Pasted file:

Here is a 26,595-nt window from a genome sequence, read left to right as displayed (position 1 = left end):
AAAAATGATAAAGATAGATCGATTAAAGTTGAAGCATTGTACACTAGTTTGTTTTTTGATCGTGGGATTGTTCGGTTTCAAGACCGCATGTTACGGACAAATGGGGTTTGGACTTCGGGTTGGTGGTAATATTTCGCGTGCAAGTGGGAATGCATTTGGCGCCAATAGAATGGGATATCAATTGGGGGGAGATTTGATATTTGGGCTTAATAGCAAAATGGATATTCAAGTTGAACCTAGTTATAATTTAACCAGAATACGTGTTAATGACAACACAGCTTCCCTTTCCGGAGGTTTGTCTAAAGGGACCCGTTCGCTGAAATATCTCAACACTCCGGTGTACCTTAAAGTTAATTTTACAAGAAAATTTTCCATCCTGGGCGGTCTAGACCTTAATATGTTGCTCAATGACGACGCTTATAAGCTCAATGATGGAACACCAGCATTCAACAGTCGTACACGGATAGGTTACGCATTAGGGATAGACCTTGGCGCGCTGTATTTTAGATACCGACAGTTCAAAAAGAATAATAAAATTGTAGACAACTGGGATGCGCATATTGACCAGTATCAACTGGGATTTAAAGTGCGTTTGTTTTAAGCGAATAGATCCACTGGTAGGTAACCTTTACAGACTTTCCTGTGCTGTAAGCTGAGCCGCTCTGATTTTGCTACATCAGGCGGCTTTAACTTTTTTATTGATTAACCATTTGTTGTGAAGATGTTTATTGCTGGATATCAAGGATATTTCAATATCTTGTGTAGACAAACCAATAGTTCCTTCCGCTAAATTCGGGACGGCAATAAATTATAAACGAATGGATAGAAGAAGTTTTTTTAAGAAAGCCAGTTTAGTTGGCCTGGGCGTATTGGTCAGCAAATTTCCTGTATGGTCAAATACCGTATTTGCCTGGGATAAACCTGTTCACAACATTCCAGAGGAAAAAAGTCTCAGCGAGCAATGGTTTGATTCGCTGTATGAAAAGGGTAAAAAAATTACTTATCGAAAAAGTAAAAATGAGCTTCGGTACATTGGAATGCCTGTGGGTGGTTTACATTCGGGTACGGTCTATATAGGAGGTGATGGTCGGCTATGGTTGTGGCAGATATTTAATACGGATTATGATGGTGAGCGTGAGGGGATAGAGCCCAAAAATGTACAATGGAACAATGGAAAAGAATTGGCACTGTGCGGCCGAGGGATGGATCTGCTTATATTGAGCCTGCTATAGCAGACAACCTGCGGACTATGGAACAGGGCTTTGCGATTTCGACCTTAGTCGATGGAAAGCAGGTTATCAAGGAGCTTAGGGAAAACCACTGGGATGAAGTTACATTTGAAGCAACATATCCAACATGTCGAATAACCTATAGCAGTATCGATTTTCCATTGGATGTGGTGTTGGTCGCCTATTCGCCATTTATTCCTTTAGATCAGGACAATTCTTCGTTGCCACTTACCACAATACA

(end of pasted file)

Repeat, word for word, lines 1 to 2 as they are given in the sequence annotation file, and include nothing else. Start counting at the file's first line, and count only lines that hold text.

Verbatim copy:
Here is a 26,595-nt window from a genome sequence, read left to right as displayed (position 1 = left end):
AAAAATGATAAAGATAGATCGATTAAAGTTGAAGCATTGTACACTAGTTTGTTTTTTGATCGTGGGATTGTTCGGTTTCAAGACCGCATGTTACGGACAAATGGGGTTTGGACTTCGGGTTGGTGGTAATATTTCGCGTGCAAGTGGGAATGCATTTGGCGCCAATAGAATGGGATATCAATTGGGGGGAGATTTGATATTTGGGCTTAATAGCAAAATGGATATTCAAGTTGAACCTAGTTATAATTTAACCAGAATACGTGTTAATGACAACACAGCTTCCCTTTCCGGAGGTTTGTCTAAAGGGACCCGTTCGCTGAAATATCTCAACACTCCGGTGTACCTTAAAGTTAATTTTACAAGAAAATTTTCCATCCTGGGCGGTCTAGACCTTAATATGTTGCTCAATGACGACGCTTATAAGCTCAATGATGGAACACCAGCATTCAACAGTCGTACACGGATAGGTTACGCATTAGGGATAGACCTTGGCGCGCTGTATTTTAGATACCGACAGTTCAAAAAGAATAATAAAATTGTAGACAACTGGGATGCGCATATTGACCAGTATCAACTGGGATTTAAAGTGCGTTTGTTTTAAGCGAATAGATCCACTGGTAGGTAACCTTTACAGACTTTCCTGTGCTGTAAGCTGAGCCGCTCTGATTTTGCTACATCAGGCGGCTTTAACTTTTTTATTGATTAACCATTTGTTGTGAAGATGTTTATTGCTGGATATCAAGGATATTTCAATATCTTGTGTAGACAAACCAATAGTTCCTTCCGCTAAATTCGGGACGGCAATAAATTATAAACGAATGGATAGAAGAAGTTTTTTTAAGAAAGCCAGTTTAGTTGGCCTGGGCGTATTGGTCAGCAAATTTCCTGTATGGTCAAATACCGTATTTGCCTGGGATAAACCTGTTCACAACATTCCAGAGGAAAAAAGTCTCAGCGAGCAATGGTTTGATTCGCTGTATGAAAAGGGTAAAAAAATTACTTATCGAAAAAGTAAAAATGAGCTTCGGTACATTGGAATGCCTGTGGGTGGTTTACATTCGGGTACGGTCTATATAGGAGGTGATGGTCGGCTATGGTTGTGGCAGATATTTAATACGGATTATGATGGTGAGCGTGAGGGGATAGAGCCCAAAAATGTACAATGGAACAATGGAAAAGAATTGGCACTGTGCGGCCGAGGGATGGATCTGCTTATATTGAGCCTGCTATAGCAGACAACCTGCGGACTATGGAACAGGGCTTTGCGATTTCGACCTTAGTCGATGGAAAGCAGGTTATCAAGGAGCTTAGGGAAAACCACTGGGATGAAGTTACATTTGAAGCAACATATCCAACATGTCGAATAACCTATAGCAGTATCGATTTTCCATTGGATGTGGTGTTGGTCGCCTATTCGCCATTTATTCCTTTAGATCAGGACAATTCTTCGTTGCCACTTACCACAATACA